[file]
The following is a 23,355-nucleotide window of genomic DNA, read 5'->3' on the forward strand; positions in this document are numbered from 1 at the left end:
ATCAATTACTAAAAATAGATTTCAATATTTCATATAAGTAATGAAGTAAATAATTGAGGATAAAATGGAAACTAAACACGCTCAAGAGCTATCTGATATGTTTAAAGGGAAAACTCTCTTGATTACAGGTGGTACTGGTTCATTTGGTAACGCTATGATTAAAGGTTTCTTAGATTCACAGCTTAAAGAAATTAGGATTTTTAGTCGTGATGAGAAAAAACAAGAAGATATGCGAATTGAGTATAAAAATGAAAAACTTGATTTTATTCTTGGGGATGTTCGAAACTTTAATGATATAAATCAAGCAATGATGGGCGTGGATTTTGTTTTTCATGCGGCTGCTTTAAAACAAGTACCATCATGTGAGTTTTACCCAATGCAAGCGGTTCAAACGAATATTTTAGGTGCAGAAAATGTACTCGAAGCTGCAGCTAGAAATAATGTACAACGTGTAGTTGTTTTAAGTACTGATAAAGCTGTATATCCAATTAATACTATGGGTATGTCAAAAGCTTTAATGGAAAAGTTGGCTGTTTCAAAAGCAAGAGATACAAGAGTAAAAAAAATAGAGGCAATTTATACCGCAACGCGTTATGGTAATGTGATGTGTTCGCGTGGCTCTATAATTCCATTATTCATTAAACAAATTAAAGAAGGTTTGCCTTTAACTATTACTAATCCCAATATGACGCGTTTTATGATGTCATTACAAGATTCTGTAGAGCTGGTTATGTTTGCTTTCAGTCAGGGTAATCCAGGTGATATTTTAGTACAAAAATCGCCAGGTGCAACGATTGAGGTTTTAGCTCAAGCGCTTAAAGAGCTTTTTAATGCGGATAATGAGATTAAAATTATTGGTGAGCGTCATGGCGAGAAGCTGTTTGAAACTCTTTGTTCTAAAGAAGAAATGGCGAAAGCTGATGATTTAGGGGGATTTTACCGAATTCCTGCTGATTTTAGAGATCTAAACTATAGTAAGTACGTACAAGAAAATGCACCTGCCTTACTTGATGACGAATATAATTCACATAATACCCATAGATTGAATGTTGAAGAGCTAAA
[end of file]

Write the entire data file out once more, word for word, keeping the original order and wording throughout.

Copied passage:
The following is a 23,355-nucleotide window of genomic DNA, read 5'->3' on the forward strand; positions in this document are numbered from 1 at the left end:
ATCAATTACTAAAAATAGATTTCAATATTTCATATAAGTAATGAAGTAAATAATTGAGGATAAAATGGAAACTAAACACGCTCAAGAGCTATCTGATATGTTTAAAGGGAAAACTCTCTTGATTACAGGTGGTACTGGTTCATTTGGTAACGCTATGATTAAAGGTTTCTTAGATTCACAGCTTAAAGAAATTAGGATTTTTAGTCGTGATGAGAAAAAACAAGAAGATATGCGAATTGAGTATAAAAATGAAAAACTTGATTTTATTCTTGGGGATGTTCGAAACTTTAATGATATAAATCAAGCAATGATGGGCGTGGATTTTGTTTTTCATGCGGCTGCTTTAAAACAAGTACCATCATGTGAGTTTTACCCAATGCAAGCGGTTCAAACGAATATTTTAGGTGCAGAAAATGTACTCGAAGCTGCAGCTAGAAATAATGTACAACGTGTAGTTGTTTTAAGTACTGATAAAGCTGTATATCCAATTAATACTATGGGTATGTCAAAAGCTTTAATGGAAAAGTTGGCTGTTTCAAAAGCAAGAGATACAAGAGTAAAAAAAATAGAGGCAATTTATACCGCAACGCGTTATGGTAATGTGATGTGTTCGCGTGGCTCTATAATTCCATTATTCATTAAACAAATTAAAGAAGGTTTGCCTTTAACTATTACTAATCCCAATATGACGCGTTTTATGATGTCATTACAAGATTCTGTAGAGCTGGTTATGTTTGCTTTCAGTCAGGGTAATCCAGGTGATATTTTAGTACAAAAATCGCCAGGTGCAACGATTGAGGTTTTAGCTCAAGCGCTTAAAGAGCTTTTTAATGCGGATAATGAGATTAAAATTATTGGTGAGCGTCATGGCGAGAAGCTGTTTGAAACTCTTTGTTCTAAAGAAGAAATGGCGAAAGCTGATGATTTAGGGGGATTTTACCGAATTCCTGCTGATTTTAGAGATCTAAACTATAGTAAGTACGTACAAGAAAATGCACCTGCCTTACTTGATGACGAATATAATTCACATAATACCCATAGATTGAATGTTGAAGAGCTAAA